Kindle deals for Christian readers
Lots more available for the Kindle (which you can also use in an app on your preferred device) this week:
- Pursuing Peace by Robert D. Jones—$3.99
- Real Peace by Andy Farmer—$3.99
- Bringing the Gospel Home by Randy Newman—$3.99
- Unpacking Forgiveness by Chris Brauns—$3.99
- The Greener Grass Conspiracy by Stephen Altrogge—$3.99
- Who Made God? by Ravi Zacharias and Norman Geisler—$2.99
- The Rage Against God by Peter Hitchens—$2.99
- Know the Creeds and Councils by Justin Holcomb—$3.99
- Pray for the Flock by Brian Croft and Ryan Fullerton—$3.99
- Comfort the Grieving by Paul Tautges—$3.99
- Uncensored by Brian Cosby—$2.99
Finally, NIV Application Commentary series is on sale for $4.99 or less each:
- Leviticus, Numbers
- Judges and Ruth
- 1& 2 Kings
- 1 & 2 Chronicles
- Ecclesiastes, Song of Songs
- Jeremiah, Lamentations
- Joel, Obadiah, Malachi
- Hosea, Amos, Micah
- Jonah, Nahum, Habakkuk, Zephaniah
- Haggai, Zechariah
- 1 Corinthians
- Colossians & Philemon
- 1 & 2 Thessalonians
- 1 & 2 Timothy & Titus
- 1 Peter
- 2 Peter & Jude
- 1, 2, &3 John
Ed Stetzer shares some new data from LifeWay Research.
Wayne Martindale on C.S. Lewis:
The Church has long felt comfortable with C. S. Lewis. He is quoted regularly from the pulpit and in Christian books and periodicals, not to mention the massive popularity of his own works. But Lewis was not always comfortable with the Church. He was repelled by much that he saw, both in the Church as the local congregation of worshipers and the Church as the universal body of all believers.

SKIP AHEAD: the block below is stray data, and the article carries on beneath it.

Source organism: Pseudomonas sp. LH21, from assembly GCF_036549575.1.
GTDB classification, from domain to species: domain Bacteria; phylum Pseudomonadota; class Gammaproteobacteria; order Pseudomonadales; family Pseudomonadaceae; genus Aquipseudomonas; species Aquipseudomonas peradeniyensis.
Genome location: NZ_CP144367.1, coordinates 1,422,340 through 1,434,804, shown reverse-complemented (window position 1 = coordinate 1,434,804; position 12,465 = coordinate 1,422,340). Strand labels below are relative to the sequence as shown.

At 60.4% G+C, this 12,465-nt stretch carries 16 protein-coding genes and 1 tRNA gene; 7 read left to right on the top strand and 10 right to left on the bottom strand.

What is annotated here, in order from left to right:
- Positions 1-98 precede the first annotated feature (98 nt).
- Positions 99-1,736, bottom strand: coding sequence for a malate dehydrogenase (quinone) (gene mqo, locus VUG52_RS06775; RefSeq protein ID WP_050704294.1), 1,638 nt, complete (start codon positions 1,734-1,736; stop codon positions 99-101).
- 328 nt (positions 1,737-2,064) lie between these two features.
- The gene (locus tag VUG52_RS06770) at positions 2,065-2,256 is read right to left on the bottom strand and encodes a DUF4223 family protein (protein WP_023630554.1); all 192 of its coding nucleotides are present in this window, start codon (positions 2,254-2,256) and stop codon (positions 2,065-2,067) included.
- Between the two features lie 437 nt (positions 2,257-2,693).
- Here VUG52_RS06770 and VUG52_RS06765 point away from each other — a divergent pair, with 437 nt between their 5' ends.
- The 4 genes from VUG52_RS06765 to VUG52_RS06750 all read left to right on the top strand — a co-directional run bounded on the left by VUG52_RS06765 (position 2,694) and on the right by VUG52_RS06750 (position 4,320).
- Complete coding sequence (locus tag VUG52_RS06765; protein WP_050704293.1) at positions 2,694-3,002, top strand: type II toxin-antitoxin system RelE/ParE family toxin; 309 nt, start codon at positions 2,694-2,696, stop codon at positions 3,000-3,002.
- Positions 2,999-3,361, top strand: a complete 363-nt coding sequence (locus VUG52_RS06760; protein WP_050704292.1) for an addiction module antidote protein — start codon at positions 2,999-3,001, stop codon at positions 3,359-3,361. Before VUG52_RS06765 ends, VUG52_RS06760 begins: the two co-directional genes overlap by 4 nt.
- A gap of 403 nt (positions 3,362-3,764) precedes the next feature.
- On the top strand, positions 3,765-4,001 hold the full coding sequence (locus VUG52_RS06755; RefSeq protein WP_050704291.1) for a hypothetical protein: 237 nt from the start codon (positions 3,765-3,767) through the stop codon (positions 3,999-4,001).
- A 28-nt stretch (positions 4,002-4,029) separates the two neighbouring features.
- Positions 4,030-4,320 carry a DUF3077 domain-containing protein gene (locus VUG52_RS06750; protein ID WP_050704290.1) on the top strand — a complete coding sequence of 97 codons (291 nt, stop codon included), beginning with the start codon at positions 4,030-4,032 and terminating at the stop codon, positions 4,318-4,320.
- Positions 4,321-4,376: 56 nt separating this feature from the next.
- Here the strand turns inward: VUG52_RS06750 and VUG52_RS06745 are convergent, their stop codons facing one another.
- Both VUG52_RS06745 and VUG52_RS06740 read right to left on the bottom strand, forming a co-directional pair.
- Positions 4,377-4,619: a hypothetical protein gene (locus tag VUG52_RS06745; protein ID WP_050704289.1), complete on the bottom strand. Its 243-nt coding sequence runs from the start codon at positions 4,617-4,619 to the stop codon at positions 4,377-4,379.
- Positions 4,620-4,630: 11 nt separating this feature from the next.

If there’s one thing that would transform our churches, it’s the application of the simple principle in these two proverbs:
He who answers a matter before he hears it, it is folly and shame to him (Proverbs 18:13).
The first one to plead his cause seems right, until his neighbor comes and examines him (Proverbs 18:17).
I love the church. I enjoy serving, worshipping, and being with God’s people week-in and week-out, through the ups and downs, amid the highs and lows. There’s nothing like it. But something struck me the other day: In over 10 years of church-going, I can only ever remember hearing one or two sermons on singleness.
How many have you heard?
There’s a real sense in which we pass on our emotional disposition to others as we lead them. Pastors, do you intentionally evoke and shape the emotions of the people you lead in response to God? As Peter Leithart has argued, when we pour our excited souls out to others, our enthusiasm often dwells in them. This is the dispositional aspect of pastoral leadership, and it has specific implications for how you lead on Sunday morning.
Here are four suggestions for how to rightly shape Sunday morning.